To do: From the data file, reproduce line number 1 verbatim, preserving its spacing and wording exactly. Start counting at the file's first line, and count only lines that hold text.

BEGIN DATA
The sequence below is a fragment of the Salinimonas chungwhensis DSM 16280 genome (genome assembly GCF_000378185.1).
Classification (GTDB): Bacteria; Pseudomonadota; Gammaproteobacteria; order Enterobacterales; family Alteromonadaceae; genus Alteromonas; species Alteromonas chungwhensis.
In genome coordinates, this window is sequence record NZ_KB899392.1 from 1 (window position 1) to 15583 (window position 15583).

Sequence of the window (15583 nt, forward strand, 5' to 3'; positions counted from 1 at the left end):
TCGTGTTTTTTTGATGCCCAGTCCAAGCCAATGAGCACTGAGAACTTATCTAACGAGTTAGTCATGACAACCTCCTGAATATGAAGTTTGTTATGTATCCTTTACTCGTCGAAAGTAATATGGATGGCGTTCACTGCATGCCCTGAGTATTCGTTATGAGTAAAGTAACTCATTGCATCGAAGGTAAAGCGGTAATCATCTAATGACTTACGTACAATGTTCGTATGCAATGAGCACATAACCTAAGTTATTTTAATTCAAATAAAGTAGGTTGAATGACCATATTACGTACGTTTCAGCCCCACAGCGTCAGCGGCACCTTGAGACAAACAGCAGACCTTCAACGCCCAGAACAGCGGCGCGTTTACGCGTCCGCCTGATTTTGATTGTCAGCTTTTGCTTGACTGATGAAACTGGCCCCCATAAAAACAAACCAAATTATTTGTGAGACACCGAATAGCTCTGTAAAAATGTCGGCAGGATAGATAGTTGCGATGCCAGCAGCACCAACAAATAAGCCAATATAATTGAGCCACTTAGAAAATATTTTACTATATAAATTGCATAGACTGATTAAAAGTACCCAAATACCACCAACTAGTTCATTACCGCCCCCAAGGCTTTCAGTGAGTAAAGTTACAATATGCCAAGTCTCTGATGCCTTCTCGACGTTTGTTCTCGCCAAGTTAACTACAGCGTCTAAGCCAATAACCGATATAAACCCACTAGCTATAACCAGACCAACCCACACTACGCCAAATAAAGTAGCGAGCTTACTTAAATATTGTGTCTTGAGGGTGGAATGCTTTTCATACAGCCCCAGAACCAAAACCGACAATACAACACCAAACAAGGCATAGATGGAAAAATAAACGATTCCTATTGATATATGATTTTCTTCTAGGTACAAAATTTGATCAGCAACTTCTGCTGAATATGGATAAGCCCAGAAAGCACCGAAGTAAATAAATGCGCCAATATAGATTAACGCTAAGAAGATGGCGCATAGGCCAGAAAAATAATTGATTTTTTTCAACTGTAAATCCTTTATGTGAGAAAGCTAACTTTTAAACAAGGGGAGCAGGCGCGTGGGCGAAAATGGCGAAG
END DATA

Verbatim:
The sequence below is a fragment of the Salinimonas chungwhensis DSM 16280 genome (genome assembly GCF_000378185.1).